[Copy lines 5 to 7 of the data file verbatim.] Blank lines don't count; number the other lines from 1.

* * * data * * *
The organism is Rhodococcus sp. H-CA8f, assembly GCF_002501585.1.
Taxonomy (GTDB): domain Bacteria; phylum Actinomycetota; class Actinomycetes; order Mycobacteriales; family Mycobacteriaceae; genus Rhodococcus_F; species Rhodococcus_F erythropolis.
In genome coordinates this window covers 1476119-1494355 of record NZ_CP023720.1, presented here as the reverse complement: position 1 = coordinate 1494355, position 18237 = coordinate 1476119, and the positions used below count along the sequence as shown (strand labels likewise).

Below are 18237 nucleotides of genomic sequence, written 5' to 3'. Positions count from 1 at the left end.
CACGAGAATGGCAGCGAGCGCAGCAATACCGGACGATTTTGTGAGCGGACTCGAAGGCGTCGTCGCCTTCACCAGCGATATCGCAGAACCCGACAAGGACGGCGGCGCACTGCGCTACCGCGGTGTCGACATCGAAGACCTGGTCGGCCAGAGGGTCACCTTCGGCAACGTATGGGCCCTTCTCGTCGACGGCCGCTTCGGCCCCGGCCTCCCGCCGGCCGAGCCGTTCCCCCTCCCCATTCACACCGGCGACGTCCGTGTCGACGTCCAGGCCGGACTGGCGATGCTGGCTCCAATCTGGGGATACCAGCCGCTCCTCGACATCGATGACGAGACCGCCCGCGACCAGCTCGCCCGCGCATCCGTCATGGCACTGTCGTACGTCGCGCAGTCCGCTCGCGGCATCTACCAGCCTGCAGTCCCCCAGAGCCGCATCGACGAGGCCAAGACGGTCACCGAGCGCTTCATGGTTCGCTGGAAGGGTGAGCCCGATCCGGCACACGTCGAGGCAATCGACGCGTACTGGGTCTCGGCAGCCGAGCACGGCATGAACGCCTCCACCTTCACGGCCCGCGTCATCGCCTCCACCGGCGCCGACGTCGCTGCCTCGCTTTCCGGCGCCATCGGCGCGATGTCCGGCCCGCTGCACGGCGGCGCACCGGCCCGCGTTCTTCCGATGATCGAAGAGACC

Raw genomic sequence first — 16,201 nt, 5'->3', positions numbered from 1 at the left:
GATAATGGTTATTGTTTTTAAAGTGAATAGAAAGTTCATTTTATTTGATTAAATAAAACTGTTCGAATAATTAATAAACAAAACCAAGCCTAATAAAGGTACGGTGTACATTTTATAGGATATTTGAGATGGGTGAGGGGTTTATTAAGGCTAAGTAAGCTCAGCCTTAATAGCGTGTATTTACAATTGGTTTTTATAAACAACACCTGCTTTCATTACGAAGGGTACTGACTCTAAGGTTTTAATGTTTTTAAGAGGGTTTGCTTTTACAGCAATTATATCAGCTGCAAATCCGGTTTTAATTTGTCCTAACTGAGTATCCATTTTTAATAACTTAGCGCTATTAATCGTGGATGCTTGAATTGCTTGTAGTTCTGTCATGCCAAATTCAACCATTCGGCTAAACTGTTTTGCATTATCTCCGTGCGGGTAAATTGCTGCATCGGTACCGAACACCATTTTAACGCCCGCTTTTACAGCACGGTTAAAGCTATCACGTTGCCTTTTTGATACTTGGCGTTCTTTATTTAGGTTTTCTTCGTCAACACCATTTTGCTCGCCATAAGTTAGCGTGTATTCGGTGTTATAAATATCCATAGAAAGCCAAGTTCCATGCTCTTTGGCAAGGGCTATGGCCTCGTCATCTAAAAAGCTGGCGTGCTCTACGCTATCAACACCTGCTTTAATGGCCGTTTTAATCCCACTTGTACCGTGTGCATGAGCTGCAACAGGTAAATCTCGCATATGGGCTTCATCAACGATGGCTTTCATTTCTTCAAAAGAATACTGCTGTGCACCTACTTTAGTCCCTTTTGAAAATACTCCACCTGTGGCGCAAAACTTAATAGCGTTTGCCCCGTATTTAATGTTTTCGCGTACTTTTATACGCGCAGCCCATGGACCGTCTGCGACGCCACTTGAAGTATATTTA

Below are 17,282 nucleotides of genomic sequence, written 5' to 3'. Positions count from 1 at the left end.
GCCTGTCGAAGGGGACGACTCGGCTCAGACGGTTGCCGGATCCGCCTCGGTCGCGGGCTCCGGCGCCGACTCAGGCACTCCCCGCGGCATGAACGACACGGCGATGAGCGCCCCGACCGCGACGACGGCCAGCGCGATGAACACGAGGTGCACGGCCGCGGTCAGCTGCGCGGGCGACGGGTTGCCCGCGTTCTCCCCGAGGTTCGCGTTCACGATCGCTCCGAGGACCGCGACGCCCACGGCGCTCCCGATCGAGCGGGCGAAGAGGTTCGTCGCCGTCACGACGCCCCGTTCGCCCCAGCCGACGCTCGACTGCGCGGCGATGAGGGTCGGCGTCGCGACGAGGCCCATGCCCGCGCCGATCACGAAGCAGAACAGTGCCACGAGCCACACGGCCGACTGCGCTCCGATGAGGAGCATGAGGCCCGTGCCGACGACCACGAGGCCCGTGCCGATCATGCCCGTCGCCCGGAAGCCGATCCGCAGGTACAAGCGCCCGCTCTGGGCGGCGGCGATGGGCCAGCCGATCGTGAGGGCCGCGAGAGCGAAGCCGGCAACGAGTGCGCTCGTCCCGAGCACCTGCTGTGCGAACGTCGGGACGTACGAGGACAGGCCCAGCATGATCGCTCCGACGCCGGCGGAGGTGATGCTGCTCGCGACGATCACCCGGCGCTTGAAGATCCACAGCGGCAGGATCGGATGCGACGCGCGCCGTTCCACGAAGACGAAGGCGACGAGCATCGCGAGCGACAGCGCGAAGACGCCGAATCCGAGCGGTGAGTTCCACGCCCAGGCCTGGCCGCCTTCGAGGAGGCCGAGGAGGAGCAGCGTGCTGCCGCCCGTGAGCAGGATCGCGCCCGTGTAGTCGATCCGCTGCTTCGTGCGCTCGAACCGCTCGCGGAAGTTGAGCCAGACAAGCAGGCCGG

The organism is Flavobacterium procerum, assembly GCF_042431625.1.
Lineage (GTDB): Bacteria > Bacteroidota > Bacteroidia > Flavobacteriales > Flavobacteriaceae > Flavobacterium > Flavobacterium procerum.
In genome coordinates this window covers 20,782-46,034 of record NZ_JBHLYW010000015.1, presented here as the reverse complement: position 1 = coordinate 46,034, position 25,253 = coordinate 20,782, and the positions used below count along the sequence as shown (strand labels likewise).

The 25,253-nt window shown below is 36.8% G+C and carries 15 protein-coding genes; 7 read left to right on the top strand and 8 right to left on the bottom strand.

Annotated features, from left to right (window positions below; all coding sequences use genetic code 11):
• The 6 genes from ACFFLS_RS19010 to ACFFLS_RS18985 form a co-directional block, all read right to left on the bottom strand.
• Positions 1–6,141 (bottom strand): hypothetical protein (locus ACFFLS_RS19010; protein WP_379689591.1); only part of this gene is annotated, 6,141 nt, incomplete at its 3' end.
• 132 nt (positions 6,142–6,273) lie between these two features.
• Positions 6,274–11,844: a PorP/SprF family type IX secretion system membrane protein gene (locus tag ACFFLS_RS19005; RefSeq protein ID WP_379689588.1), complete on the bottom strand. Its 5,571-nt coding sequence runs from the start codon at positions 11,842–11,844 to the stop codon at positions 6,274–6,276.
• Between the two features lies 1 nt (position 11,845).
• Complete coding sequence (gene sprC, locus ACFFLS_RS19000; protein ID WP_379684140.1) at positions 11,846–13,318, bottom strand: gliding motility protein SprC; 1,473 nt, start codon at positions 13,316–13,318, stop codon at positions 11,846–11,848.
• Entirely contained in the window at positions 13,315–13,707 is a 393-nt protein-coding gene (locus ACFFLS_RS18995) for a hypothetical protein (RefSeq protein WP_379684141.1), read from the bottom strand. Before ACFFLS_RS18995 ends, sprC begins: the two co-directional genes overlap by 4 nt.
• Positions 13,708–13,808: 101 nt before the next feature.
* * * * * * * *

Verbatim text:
CACGAGAATGGCAGCGAGCGCAGCAATACCGGACGATTTTGTGAGCGGACTCGAAGGCGTCGTCGCCTTCACCAGCGATATCGCAGAACCCGACAAGGACGGCGGCGCACTGCGCTACCGCGGTGTCGACATCGAAGACCTGGTCGGCCAGAGGGTCACCTTCGGCAACGTATGGGCCCTTCTCGTCGACGGCCGCTTCGGCCCCGGCCTCCCGCCGGCCGAGCCGTTCCCCCTCCCCATTCACACCGGCGACGTCCGTGTCGACGTCCAGGCCGGACTGGCGATGCTGGCTCCAATCTGGGGATACCAGCCGCTCCTCGACATCGATGACGAGACCGCCCGCGACCAGCTCGCCCGCGCATCCGTCATGGCACTGTCGTACGTCGCGCAGTCCGCTCGCGGCATCTACCAGCCTGCAGTCCCCCAGAGCCGCATCGACGAGGCCAAGACGGTCACCGAGCGCTTCATGGTTCGCTGGAAGGGTGAGCCCGATCCGGCACACGTCGAGGCAATCGACGCGTACTGGGTCTCGGCAGCCGAGCACGGCATGAACGCCTCCACCTTCACGGCCCGCGTCATCGCCTCCACCGGCGCCGACGTCGCTGCCTCGCTTTCCGGCGCCATCGGCGCGATGTCCGGCCCGCTGCACGGCGGCGCACCGGCCCGCGTTCTTCCGATGATCGAAGAGACC

Raw genomic sequence first — 16,201 nt, 5'->3', positions numbered from 1 at the left:
GATAATGGTTATTGTTTTTAAAGTGAATAGAAAGTTCATTTTATTTGATTAAATAAAACTGTTCGAATAATTAATAAACAAAACCAAGCCTAATAAAGGTACGGTGTACATTTTATAGGATATTTGAGATGGGTGAGGGGTTTATTAAGGCTAAGTAAGCTCAGCCTTAATAGCGTGTATTTACAATTGGTTTTTATAAACAACACCTGCTTTCATTACGAAGGGTACTGACTCTAAGGTTTTAATGTTTTTAAGAGGGTTTGCTTTTACAGCAATTATATCAGCTGCAAATCCGGTTTTAATTTGTCCTAACTGAGTATCCATTTTTAATAACTTAGCGCTATTAATCGTGGATGCTTGAATTGCTTGTAGTTCTGTCATGCCAAATTCAACCATTCGGCTAAACTGTTTTGCATTATCTCCGTGCGGGTAAATTGCTGCATCGGTACCGAACACCATTTTAACGCCCGCTTTTACAGCACGGTTAAAGCTATCACGTTGCCTTTTTGATACTTGGCGTTCTTTATTTAGGTTTTCTTCGTCAACACCATTTTGCTCGCCATAAGTTAGCGTGTATTCGGTGTTATAAATATCCATAGAAAGCCAAGTTCCATGCTCTTTGGCAAGGGCTATGGCCTCGTCATCTAAAAAGCTGGCGTGCTCTACGCTATCAACACCTGCTTTAATGGCCGTTTTAATCCCACTTGTACCGTGTGCATGAGCTGCAACAGGTAAATCTCGCATATGGGCTTCATCAACGATGGCTTTCATTTCTTCAAAAGAATACTGCTGTGCACCTACTTTAGTCCCTTTTGAAAATACTCCACCTGTGGCGCAAAACTTAATAGCGTTTGCCCCGTATTTAATGTTTTCGCGTACTTTTATACGCGCAGCCCATGGACCGTCTGCGACGCCACTTGAAGTATATTTA